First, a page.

Ever since One Direction first announced their
split 'hiatus', there's been speculation about what direction each member of the boyband might take for their solo material.
While Harry Styles is embracing boho-indie-pop balladry, Louis Tomlinson embroiled in EDM and Liam Payne has served up his frankly hitherto godawful take on r'n'b, it's no surprise that Niall Horan is going for the folkier end of the pop spectrum - especially considering his penchant for playing guitar during the boyband's live shows and citing '70s rock like Fleetwood Mac and The Eagles as influences in the past.
We had an opportunity to hear the Mullingar man's debut album 'Flicker' in full ahead of its release on October 20th, and below you'll find a track-by-track rundown and our first impressions of the record.
1. 'On the Loose'
A slickly-produced 'adult' pop tune with a brisk, sombre beat, the opener sees Horan sing about a mysterious, untrustworthy lady: “I know what she's like, she's out of her mind / She wraps herself around the truth” with a little flutter of acoustic guitar audible throughout. It's a toe-tappy, very radio-friendly opener. “I know what she's like, I fell for her twice, and now I'm just warning you.” That's very considerate of you, Niall. Nice to know you haven't completely forgotten your pop roots, too.
2. 'This Town'
His first solo single, we thought this song bore a striking resemblance to One Direction's 'Little Things' the first time we heard it, and we haven't changed our minds hearing it in the context of the album. A little dull, but sure it's grand, like.
3. 'Seeing Blind' feat. Maren Morris
This is a jaunty little number that sees Horan duet with American country singer Maren Morris, and it definitely has a loose, country-pop feel to it. It's a midtempo love song that sees them swap verses and harmonise on the chorus. Their voices work quite well together, too. Lines like “I see you from a different point of view / Feels too good to be true / I found my missing piece” elicit reactions that are equal parts 'nawwwww' and 'barfffff'.
4. 'Slow Hands'
i.e. The One Where Nialler Gets to Indulge His Love of Bluesy Guitar. A slinky, slouchy number that you've probably heard a million times already at this point. It's catchy, we'll give him that.
5. 'Too Much to Ask'
His latest single opens with a sombre piano riff and Horan's voice pitched at a lower register. His voice actually sounds lovely on this track, although when the beat kicks in it quickly becomes a fairly dull, bogstandard pop ballad.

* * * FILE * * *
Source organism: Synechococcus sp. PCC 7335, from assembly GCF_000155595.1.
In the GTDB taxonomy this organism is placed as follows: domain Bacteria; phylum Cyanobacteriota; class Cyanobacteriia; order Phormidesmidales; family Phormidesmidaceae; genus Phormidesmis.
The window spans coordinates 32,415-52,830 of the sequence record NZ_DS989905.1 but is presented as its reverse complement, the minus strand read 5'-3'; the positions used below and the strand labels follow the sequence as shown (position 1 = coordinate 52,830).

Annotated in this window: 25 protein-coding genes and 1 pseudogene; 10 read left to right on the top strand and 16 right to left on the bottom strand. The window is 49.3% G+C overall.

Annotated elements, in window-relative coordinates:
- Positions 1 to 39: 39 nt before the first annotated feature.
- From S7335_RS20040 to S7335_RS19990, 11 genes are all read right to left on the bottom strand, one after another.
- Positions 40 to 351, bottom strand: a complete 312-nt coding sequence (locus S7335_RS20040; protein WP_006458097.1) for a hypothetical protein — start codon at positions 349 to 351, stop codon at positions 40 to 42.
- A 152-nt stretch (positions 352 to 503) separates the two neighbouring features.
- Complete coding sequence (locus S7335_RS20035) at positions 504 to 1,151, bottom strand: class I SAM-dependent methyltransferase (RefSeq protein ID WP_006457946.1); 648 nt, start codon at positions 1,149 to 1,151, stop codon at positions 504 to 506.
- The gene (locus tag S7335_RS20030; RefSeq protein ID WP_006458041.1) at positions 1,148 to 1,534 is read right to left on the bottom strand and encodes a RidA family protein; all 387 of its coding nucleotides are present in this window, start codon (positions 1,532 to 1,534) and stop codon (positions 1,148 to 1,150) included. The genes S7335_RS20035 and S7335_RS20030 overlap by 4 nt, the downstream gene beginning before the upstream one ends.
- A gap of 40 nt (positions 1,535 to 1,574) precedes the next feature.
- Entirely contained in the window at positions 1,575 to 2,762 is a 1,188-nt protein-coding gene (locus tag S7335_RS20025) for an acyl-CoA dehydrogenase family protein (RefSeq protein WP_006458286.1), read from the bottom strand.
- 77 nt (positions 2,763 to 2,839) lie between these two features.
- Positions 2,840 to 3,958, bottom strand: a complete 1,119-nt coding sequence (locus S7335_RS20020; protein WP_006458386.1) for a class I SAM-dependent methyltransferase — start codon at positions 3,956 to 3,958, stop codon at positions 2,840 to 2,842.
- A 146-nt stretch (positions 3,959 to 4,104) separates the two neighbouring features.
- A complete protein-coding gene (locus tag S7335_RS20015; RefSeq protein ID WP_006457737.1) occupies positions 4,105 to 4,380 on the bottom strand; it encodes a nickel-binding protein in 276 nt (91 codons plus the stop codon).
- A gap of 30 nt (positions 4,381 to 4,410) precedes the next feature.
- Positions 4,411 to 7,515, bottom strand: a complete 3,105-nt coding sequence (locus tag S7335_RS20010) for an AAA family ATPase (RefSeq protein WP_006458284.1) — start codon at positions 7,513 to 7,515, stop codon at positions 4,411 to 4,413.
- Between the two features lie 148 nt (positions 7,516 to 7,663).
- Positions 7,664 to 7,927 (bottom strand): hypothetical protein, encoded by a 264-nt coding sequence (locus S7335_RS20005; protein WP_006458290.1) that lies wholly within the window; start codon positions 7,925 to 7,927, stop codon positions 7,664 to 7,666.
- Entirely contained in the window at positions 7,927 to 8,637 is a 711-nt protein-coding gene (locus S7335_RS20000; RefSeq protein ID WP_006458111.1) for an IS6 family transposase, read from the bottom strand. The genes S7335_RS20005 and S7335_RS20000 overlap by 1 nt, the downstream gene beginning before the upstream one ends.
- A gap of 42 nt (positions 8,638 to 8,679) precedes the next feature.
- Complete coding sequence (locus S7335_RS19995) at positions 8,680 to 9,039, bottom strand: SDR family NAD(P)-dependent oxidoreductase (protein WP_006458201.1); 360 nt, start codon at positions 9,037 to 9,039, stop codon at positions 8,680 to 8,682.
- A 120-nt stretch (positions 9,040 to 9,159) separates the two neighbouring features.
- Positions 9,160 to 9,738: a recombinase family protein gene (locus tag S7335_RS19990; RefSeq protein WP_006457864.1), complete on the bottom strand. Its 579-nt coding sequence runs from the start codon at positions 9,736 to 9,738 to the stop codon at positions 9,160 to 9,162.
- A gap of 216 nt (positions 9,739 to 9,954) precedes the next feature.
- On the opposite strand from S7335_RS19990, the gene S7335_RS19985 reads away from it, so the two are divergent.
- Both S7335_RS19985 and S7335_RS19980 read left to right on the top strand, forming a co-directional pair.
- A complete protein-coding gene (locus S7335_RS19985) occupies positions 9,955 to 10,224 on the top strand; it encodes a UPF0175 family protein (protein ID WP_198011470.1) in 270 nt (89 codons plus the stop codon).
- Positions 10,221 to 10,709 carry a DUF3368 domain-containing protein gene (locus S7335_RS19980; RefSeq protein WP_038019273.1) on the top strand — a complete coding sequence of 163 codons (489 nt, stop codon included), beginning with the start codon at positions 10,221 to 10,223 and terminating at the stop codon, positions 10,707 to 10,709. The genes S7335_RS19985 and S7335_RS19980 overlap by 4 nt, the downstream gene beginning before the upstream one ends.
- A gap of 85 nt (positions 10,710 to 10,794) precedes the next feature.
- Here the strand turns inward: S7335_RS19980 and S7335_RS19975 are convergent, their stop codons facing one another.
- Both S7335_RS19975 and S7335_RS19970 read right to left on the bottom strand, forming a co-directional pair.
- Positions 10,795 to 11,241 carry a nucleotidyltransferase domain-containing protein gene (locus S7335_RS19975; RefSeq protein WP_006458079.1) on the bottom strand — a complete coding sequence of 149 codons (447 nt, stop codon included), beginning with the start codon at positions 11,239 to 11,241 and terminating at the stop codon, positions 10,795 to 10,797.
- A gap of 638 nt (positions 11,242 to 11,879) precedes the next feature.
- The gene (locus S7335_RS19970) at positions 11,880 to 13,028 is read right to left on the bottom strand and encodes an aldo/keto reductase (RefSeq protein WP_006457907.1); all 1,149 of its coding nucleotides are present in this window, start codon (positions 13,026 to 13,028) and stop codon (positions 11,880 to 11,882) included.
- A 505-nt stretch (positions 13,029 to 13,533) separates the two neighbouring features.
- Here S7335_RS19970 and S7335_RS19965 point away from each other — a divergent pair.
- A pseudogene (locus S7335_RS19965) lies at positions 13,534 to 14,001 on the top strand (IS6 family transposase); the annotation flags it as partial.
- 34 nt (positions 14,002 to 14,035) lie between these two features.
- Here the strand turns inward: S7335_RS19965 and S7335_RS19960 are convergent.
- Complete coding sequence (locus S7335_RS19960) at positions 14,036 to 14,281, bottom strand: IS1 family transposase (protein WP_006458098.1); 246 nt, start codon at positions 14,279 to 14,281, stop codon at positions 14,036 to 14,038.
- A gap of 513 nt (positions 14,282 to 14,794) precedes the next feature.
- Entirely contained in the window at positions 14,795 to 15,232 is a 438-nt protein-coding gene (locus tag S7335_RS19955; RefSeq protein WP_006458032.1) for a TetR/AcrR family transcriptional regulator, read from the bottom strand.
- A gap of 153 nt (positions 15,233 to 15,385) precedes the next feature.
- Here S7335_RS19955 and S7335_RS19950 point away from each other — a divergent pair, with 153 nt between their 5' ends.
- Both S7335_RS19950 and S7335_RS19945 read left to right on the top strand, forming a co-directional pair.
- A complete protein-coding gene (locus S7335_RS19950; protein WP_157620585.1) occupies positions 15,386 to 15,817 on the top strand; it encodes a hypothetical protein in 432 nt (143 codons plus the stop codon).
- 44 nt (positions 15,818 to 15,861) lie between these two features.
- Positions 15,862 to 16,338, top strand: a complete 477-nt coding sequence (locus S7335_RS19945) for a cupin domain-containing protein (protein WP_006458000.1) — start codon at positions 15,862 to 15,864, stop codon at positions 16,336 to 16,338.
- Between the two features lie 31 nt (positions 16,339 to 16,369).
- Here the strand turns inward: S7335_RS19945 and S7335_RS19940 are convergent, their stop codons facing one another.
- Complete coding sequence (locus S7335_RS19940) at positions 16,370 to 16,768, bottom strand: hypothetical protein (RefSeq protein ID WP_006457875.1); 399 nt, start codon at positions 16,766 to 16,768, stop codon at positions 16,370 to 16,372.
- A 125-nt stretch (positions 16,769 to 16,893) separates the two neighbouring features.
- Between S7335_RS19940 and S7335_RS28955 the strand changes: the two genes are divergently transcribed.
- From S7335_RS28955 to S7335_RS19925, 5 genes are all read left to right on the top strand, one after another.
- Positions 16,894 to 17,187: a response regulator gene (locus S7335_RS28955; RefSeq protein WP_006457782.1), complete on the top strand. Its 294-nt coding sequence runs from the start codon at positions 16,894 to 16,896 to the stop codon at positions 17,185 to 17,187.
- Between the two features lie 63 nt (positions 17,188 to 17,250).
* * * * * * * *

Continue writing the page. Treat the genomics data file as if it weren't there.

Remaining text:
6. 'Paper Houses'
Opening with an acoustic guitar riff and the gentle patter of drums, this is possibly Horan's most Ed Sheeran-esque song on the album. “Our paper houses reach the stars until we break and scatter worlds apart.” Plenty of dodgy card analogies on this one, like “We held our cards, built them high / But way too close to the light”, it's a tune about moving on after a relationship. Someone give the lad a hug.
7. 'Since We're Alone'
Another pop tune built around a neat little guitar lick, a jaunty beat and a 'You're perfect as you are, bbz – don't change!' sentiment, lyrics include “Since we're alone, show me all that you are / If you get lost in the light, that's okay, I can see in the dark.” Someone listened to his mammy and ate his carrots as a kid. It's at the blander end of the '70s/'80s pop-rock scale, but it's not the worst.
The title conjures up images of playing acoustic guitars around a campfire, and it does exactly what it says on the tin. Horan's voice is front-and-centre here over a scratchy strummed riff, before subtle piano and brushed percussion is introduced. It's actually a sweet little melody with shades of Damien Rice - although the lyrics are fairly trite: “Then I think of the start and it echoes a spark / And I remember the magic electricity / Then I look in my heart, there's a light in the dark / Still a flicker of hope that you first gave to me.”
9. 'Fire Away'
We're back to loose country-pop territory; strummed guitar, really nice, softly-sung soulful vocals. The whole thing is understated yet upbeat, and benefits from dreamy backing vocals on the chorus. This is definitely one of the best songs on the albums – very Paolo Nutini. FYI Nialler: this is the musical avenue worth further exploration.
10. 'You and Me'
“I've got a young heart and it's wild and free / I don't know where it starts, but it ends with you and me”. Despite the cheesy-as-hell rhyming dictionary lyrics on this song, it's a bluesy, midtempo, fairly inoffensive tune that sees him plead on the chorus 'What do I have to do to make you believe that it's all for you and me?' Personally, we would have thought 'Fire Away' a more suitable closing track, but sure lookit.
Verdict: There's no doubt that Horan has moved on from the cheesy in-your-face pop of 1D; these songs are infinitely more 'grown-up' and serious. Do they scream 'innovation' or 'uniquely Niall Horan'? Certainly not. It's probably a little too safe (it's lacking any edge whatsoever) to win over the previously uninitiated in the way that Harry Styles did with his album (i.e. the people who grudgingly conceded 'Hmmm, s'actually alright') - but Horan's established fanbase will lap this up, and there's a couple of numbers that'll have you toe-tapping within a 50-metre radius of the nearest radio, despite your best efforts.
It's out on October 20th, so you'll be able to hear it for yourself then.